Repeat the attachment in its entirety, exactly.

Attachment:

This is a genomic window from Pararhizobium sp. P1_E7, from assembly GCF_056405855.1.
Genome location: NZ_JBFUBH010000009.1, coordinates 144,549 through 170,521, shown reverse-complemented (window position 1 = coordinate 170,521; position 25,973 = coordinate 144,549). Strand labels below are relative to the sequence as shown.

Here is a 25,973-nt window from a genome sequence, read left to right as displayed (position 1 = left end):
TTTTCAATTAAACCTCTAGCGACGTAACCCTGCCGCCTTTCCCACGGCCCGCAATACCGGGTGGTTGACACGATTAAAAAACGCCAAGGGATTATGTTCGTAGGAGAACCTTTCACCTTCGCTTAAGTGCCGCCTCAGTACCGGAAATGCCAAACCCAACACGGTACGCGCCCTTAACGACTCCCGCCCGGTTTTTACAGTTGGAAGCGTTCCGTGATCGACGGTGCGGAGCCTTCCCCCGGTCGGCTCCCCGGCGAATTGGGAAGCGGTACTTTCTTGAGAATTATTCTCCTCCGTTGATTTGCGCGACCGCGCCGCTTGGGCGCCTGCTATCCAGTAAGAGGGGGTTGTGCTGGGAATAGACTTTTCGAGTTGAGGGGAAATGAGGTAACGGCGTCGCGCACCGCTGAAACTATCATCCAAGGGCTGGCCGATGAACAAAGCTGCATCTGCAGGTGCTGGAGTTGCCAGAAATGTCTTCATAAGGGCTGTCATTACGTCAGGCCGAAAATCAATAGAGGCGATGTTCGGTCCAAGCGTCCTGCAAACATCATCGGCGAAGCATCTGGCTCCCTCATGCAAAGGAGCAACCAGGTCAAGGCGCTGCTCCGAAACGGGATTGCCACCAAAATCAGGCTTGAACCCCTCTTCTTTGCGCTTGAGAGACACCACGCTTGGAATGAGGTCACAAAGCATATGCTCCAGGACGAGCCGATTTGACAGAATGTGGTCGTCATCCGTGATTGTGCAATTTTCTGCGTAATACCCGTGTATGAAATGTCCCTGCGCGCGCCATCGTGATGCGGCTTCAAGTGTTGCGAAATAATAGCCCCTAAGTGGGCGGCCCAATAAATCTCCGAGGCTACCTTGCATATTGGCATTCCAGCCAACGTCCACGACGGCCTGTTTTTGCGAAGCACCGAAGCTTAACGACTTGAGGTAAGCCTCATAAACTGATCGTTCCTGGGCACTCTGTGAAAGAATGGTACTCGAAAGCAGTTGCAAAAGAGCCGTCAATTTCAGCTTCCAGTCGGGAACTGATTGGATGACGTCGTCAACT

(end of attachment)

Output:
This is a genomic window from Pararhizobium sp. P1_E7, from assembly GCF_056405855.1.
Genome location: NZ_JBFUBH010000009.1, coordinates 144,549 through 170,521, shown reverse-complemented (window position 1 = coordinate 170,521; position 25,973 = coordinate 144,549). Strand labels below are relative to the sequence as shown.

Here is a 25,973-nt window from a genome sequence, read left to right as displayed (position 1 = left end):
TTTTCAATTAAACCTCTAGCGACGTAACCCTGCCGCCTTTCCCACGGCCCGCAATACCGGGTGGTTGACACGATTAAAAAACGCCAAGGGATTATGTTCGTAGGAGAACCTTTCACCTTCGCTTAAGTGCCGCCTCAGTACCGGAAATGCCAAACCCAACACGGTACGCGCCCTTAACGACTCCCGCCCGGTTTTTACAGTTGGAAGCGTTCCGTGATCGACGGTGCGGAGCCTTCCCCCGGTCGGCTCCCCGGCGAATTGGGAAGCGGTACTTTCTTGAGAATTATTCTCCTCCGTTGATTTGCGCGACCGCGCCGCTTGGGCGCCTGCTATCCAGTAAGAGGGGGTTGTGCTGGGAATAGACTTTTCGAGTTGAGGGGAAATGAGGTAACGGCGTCGCGCACCGCTGAAACTATCATCCAAGGGCTGGCCGATGAACAAAGCTGCATCTGCAGGTGCTGGAGTTGCCAGAAATGTCTTCATAAGGGCTGTCATTACGTCAGGCCGAAAATCAATAGAGGCGATGTTCGGTCCAAGCGTCCTGCAAACATCATCGGCGAAGCATCTGGCTCCCTCATGCAAAGGAGCAACCAGGTCAAGGCGCTGCTCCGAAACGGGATTGCCACCAAAATCAGGCTTGAACCCCTCTTCTTTGCGCTTGAGAGACACCACGCTTGGAATGAGGTCACAAAGCATATGCTCCAGGACGAGCCGATTTGACAGAATGTGGTCGTCATCCGTGATTGTGCAATTTTCTGCGTAATACCCGTGTATGAAATGTCCCTGCGCGCGCCATCGTGATGCGGCTTCAAGTGTTGCGAAATAATAGCCCCTAAGTGGGCGGCCCAATAAATCTCCGAGGCTACCTTGCATATTGGCATTCCAGCCAACGTCCACGACGGCCTGTTTTTGCGAAGCACCGAAGCTTAACGACTTGAGGTAAGCCTCATAAACTGATCGTTCCTGGGCACTCTGTGAAAGAATGGTACTCGAAAGCAGTTGCAAAAGAGCCGTCAATTTCAGCTTCCAGTCGGGAACTGATTGGATGACGTCGTCAACT